this particular line.
Samuel James (c1754-1812, the second son of Evan James (1715-1794), married in 1780
to Hannah Smith but reportedly began having children in 1778. Samuel had a total
of seven children beginning in 1778 through 1795. Thus based on the birth of his
first child in 1778 and his marriage in 1780 we can deduce that Elias James (c1775-1840),
the father of Thomas James (1803-c1850) was born prior to the period Samuel James
began having children.
Consequently, we are left with only one grandson of David James (c1660-1739) through
whom Elias James (c1775-1840), the father of Thomas James (1803-c1850) likely descended.
Of course there is always the possibility of birth out of wedlock to another woman
but with the exception of Enoch James (1739-?) and David James, the son of Isaac
James, the rest of the James family lines are very well documented. And because there
is a high probability that David James, the son of Isaac James migrated to Ohio,
it is less likely that Elias James (c1775-1840), the father of Thomas James (1803-c1850)
descended threw him.
Finally, among all the known descendants of David James (c1660-1739) from the third
through the fifth generation, the names “Elias” and “Enoch” appear in only one line…
the children of Thomas James (c1690-1753). Furthermore, there is only one line in
which the name “Enoch” appears… that of Enoch James (1739-?), the son of Thomas James
(c1690-1753). When the occurrence of these names is contrasted with the fact that
Thomas James (1803-c1850) of Franklin County, Alabama named two of his sons “Elias”
and “Enoch” we are confronted with the ever increasing likelihood that Thomas James
of Franklin County descends through Enoch James (1739-?), the son of Thomas James
(c1690-1753), the son of David James (c1660-1739).
A Look at the Historic Record
According to the 1850 U.S. Federal Census for the State of Alabama and the County
of Franklin, 5th District, enumerated in 1851, the household of Thomas James reports
that Thomas, his wife Mary and their eldest son also named “Thomas” were all born
in the state of Georgia prior to the year 1831. The eldest daughter of Thomas and
Mary James, a girl by the name of Elizabeth was reported to be 17 years old and born
in Alabama as of the date the census was enumerated in 1851. According to the 1850
Federal Census the family of Thomas James was already in the State of Alabama as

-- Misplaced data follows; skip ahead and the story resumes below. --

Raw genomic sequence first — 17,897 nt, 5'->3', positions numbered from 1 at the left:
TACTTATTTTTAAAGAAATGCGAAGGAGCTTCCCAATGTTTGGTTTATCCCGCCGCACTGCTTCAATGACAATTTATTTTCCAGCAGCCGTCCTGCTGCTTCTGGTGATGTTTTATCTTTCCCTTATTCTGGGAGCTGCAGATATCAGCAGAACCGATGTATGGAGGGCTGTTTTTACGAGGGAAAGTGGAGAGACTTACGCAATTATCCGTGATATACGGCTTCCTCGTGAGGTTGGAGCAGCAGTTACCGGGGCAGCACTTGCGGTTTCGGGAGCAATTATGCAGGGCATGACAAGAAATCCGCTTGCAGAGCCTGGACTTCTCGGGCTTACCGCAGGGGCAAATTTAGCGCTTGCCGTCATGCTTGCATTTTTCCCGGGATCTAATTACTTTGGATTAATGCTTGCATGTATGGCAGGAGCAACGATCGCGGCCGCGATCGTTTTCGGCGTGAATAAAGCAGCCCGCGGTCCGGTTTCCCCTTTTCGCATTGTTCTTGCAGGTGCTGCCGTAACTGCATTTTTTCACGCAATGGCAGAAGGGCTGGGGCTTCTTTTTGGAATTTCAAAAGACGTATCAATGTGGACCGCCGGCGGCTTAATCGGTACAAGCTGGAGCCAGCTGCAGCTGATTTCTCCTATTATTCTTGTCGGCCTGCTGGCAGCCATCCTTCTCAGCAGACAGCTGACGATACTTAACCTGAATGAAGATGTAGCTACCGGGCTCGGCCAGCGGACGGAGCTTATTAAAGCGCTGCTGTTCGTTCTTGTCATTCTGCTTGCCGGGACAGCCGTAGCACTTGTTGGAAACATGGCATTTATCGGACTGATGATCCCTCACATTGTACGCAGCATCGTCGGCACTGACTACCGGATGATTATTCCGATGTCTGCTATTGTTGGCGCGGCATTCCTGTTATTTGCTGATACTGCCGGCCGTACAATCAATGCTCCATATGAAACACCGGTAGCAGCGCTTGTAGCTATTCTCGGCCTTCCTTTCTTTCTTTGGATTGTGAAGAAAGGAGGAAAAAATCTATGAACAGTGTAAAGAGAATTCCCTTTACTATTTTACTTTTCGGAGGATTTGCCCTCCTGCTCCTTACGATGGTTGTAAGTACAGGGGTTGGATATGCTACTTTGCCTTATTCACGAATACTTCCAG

of 1834. By comparing the ages of Thomas' two eldest children and the reported locations
of their birth, we can tell that the family of Thomas James (c1804-c1851) migrated
from the state of Georgia to the state of Alabama between 1831 and 1834. Moreover,
the 1850 Federal Census of Franklin County, Alabama reports that Thomas James was
47 years of age as of the year (1851) the census was taken. That means that Thomas
was born on or about 1804 in the state of Georgia.
From the family records of Thomas James (1804-1851), past down through the generations,
it is known that Thomas was the son “Elias James” who was reportedly born around
the year 1775 in the Wilmington District of North Carolina. From this information
the question arises, if this particular James family descends from David James (c1660-1739)
who is known to have settled in Radnor Township, Chester County, Pennsylvania, how
did they manage to get from Pennsylvania to North Carolina and eventually to Franklin
Welsh Migration South From Pennsylvania
The distance from Radnor Township, Pennsylvania to Wilmington, North Carolina is
considerable. However, there are reports of members of the James family and other
allied families from Chester County, Pennsylvania migrating south to North Carolina
prior to the Revolutionary War. One such example of this can be found in Chatham
County, North Carolina in 1760 where a man by the name of Enoch Pugh purchased 163
acres of land after having migrated from Frederick County, Virginia and prior to
that.... Chester County, Pennsylvania.
Enoch Pugh (1735-1771) was a Quaker and member of the Pugh family of Chester County,
Pennsylvania and closely allied through inter-marriage with the James family. Enoch
Pugh was also a contemporary of the Enoch James born 1739, son of Thomas James (1690-1753)
of Upper Merion Township, Montgomery County Pennsylvania, the first son of David
James (1660-1739) of Radnor Township, Chester County, Pennsylvania.
Another example of Pennsylvania families migrating south can be found in Chester
County, South Carolina. In 1785, Chester County and its county seat, the city of
Chester, were named for Chester County, Pennsylvania. Originally the area that now
encompasses Chester County was located within Tryon County North Carolina. Tryon
County was formed from Mecklenburg County in 1768 and abolished in 1779 to form Rutherford
and Lincoln counties in North Carolina.
At its formation and until the border survey of 1772, Tryon County included all or
portions of the South Carolina counties of York, Chester, Union, Spartanburg and
Cherokee counties. Records of early ancestors who lived in the current area of Chester
County may be found in any of these counties, including the North Carolina counties
of Lincoln, Rutherford and Mecklenburg and their neighbors.
Chester County, South Carolina was formed in 1785 as part of the larger Camden District
but was later transferred to Pinckney District (1791-1800); it became a separate
district in 1800. Settlers from Pennsylvania and Virginia moved into this upstate
region beginning about 1755. Which brings us to the question of whether Enoch James
of Upper Marion may have journeyed south to North Carolina in the same manner as
other allied families had 15 years prior when he disappeared from Montgomery County,
Pennsylvania in 1775.
Enoch James and His Progeny
In 1775, our ancestor Enoch James, the "chairmaker", born 1739 and the